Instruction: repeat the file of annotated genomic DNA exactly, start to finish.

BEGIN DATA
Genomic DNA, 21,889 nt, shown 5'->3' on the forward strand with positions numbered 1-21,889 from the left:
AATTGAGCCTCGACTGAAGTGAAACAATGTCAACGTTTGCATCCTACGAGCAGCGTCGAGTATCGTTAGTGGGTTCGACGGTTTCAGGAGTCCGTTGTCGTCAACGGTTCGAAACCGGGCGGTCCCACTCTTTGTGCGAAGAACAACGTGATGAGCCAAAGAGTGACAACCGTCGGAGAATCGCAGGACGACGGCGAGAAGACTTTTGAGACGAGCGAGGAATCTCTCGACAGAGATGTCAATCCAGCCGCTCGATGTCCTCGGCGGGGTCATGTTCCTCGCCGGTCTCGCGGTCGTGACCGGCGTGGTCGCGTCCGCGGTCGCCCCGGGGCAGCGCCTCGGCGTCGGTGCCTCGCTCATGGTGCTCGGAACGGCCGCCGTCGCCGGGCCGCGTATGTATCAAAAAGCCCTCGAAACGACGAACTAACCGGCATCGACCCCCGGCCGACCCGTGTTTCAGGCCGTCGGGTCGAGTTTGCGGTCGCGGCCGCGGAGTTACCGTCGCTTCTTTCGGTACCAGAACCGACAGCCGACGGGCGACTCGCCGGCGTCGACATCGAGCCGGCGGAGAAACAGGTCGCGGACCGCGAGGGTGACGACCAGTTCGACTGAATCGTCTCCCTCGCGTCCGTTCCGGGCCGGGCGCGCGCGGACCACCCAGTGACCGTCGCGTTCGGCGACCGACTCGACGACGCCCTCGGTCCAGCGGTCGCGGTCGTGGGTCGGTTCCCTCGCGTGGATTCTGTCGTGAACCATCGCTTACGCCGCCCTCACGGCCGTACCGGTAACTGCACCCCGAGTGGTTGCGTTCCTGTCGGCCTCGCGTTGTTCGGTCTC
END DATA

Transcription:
Genomic DNA, 21,889 nt, shown 5'->3' on the forward strand with positions numbered 1-21,889 from the left:
AATTGAGCCTCGACTGAAGTGAAACAATGTCAACGTTTGCATCCTACGAGCAGCGTCGAGTATCGTTAGTGGGTTCGACGGTTTCAGGAGTCCGTTGTCGTCAACGGTTCGAAACCGGGCGGTCCCACTCTTTGTGCGAAGAACAACGTGATGAGCCAAAGAGTGACAACCGTCGGAGAATCGCAGGACGACGGCGAGAAGACTTTTGAGACGAGCGAGGAATCTCTCGACAGAGATGTCAATCCAGCCGCTCGATGTCCTCGGCGGGGTCATGTTCCTCGCCGGTCTCGCGGTCGTGACCGGCGTGGTCGCGTCCGCGGTCGCCCCGGGGCAGCGCCTCGGCGTCGGTGCCTCGCTCATGGTGCTCGGAACGGCCGCCGTCGCCGGGCCGCGTATGTATCAAAAAGCCCTCGAAACGACGAACTAACCGGCATCGACCCCCGGCCGACCCGTGTTTCAGGCCGTCGGGTCGAGTTTGCGGTCGCGGCCGCGGAGTTACCGTCGCTTCTTTCGGTACCAGAACCGACAGCCGACGGGCGACTCGCCGGCGTCGACATCGAGCCGGCGGAGAAACAGGTCGCGGACCGCGAGGGTGACGACCAGTTCGACTGAATCGTCTCCCTCGCGTCCGTTCCGGGCCGGGCGCGCGCGGACCACCCAGTGACCGTCGCGTTCGGCGACCGACTCGACGACGCCCTCGGTCCAGCGGTCGCGGTCGTGGGTCGGTTCCCTCGCGTGGATTCTGTCGTGAACCATCGCTTACGCCGCCCTCACGGCCGTACCGGTAACTGCACCCCGAGTGGTTGCGTTCCTGTCGGCCTCGCGTTGTTCGGTCTC